Resident helps in Florida
Emergency Services Manager volunteers after Charley hits
Routt County Emergency Services Manager Chuck Vale met a Florida woman this week who has a large hole in her roof thanks to Hurricane Charley.
The woman’s insurance company told her not to do anything about the hole until an agent could visit her house, which should take about two weeks. Meanwhile, a storm is expected to drop two inches of rain in the next few days, Vale said.
Vale is volunteering in Florida for two weeks through the Federal Emergency Management Agency. He said he has learned a lot about what happens in the wake of a serious disaster, including how affected residents feel.
“(You) clearly understand from a personal note what and how people think when they’re truly needing help,” Vale said from Florida.
Immediately after Hurricane Charley, Vale and three other emergency managers and officials in Colorado volunteered. Those four arrived in Florida last Saturday, with two other groups from the state following.
States across the nation have an agreement through FEMA that when one state needs help dealing with an emergency, workers from other states respond.
FEMA is responding to the estimated $15 billion in damage left by the recent hurricane, Vale said. Vale has been assigned to work in Osecola County for his two weeks, where the hurricane caused about $350 million worth of damage to 10,000 houses.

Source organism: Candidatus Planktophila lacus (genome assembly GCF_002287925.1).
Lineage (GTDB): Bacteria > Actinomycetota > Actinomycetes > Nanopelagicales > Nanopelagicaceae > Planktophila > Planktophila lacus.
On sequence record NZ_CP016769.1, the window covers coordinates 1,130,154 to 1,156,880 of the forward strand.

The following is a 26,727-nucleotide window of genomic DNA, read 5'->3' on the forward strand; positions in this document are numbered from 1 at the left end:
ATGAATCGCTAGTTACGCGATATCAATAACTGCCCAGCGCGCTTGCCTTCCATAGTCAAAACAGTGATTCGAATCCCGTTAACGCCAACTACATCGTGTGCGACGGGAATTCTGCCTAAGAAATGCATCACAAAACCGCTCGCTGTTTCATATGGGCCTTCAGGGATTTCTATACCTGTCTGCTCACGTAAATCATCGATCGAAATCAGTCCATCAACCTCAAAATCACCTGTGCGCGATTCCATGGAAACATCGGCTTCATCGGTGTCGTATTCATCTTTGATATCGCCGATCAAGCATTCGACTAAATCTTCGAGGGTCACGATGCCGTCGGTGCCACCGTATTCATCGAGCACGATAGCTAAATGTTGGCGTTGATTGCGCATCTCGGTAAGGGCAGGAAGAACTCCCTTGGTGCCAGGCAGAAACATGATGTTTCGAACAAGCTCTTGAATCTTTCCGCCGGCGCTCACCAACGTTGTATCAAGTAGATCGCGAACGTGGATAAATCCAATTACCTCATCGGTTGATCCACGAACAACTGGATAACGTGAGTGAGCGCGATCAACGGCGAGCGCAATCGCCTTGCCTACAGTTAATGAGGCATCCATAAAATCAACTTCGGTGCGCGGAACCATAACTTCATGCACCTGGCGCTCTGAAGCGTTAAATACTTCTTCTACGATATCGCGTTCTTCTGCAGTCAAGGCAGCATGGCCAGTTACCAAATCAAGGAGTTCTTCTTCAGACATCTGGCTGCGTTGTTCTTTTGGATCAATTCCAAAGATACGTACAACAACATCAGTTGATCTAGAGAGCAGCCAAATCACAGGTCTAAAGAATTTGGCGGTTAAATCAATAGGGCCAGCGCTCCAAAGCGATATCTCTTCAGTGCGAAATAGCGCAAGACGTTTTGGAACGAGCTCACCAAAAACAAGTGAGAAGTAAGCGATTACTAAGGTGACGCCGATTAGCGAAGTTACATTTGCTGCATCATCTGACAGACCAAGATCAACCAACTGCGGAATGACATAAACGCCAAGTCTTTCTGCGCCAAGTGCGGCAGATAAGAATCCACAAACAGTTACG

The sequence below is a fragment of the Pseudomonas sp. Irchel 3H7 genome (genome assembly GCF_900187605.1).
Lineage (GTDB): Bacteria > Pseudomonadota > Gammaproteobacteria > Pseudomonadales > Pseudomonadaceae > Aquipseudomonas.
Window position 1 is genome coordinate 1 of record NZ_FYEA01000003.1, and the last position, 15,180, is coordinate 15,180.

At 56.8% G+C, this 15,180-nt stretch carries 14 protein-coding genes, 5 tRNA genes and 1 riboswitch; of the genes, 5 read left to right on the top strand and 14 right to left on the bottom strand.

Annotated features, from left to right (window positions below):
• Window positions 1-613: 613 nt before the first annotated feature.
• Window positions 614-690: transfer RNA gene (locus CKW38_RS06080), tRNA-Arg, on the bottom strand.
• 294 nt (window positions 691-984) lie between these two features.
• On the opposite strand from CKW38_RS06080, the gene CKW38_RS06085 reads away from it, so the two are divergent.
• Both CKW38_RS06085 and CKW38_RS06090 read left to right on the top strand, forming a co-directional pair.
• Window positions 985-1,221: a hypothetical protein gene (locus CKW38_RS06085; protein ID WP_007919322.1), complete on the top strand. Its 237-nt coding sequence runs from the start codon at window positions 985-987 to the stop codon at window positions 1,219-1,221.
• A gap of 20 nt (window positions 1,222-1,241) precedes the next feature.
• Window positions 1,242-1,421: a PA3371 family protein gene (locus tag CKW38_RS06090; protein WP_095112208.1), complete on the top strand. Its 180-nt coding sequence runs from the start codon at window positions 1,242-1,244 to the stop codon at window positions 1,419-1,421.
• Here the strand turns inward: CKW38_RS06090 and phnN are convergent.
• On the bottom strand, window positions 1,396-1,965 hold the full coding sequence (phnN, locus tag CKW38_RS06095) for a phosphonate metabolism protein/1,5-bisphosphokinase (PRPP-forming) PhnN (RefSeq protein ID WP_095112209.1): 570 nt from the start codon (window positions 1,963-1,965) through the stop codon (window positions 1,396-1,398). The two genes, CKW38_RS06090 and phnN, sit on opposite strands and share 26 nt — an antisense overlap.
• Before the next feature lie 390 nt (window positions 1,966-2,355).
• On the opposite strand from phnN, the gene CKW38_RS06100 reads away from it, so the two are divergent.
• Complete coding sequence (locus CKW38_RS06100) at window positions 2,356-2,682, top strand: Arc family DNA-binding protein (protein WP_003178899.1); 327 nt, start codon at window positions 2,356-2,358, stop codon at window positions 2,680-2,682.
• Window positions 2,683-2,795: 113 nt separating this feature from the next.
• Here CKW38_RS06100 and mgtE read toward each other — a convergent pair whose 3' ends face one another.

He has seen firsthand how FEMA and other groups, such as the Red Cross and state and local governments, come together in such a disaster. In many instances, he has been surprised by the lack of organization.
Vale said he already has two pages of notes and plans to look over the county’s disaster plans when he returns, making adjustments using what he has learned.
Vale’s job is to go door to door, making sure residents are registered with FEMA so they can receive assistance. The most heart-touching part of the job, he said, is talking to people who need help.
Some neighborhoods are untouched, while others have homes with gaping holes that are still without electricity.
This is Vale’s first chance to work on such a large-scale disaster, and it was an opportunity he said he could not turn down.
Routt County commissioners have shown Vale “overwhelming” support for his trip, Vale said, which will be fully paid for by FEMA. The Routt County sheriff and undersheriff are prepared if a large-scale emergency happens in the county, while Vale’s secretary is holding down his office, he said.
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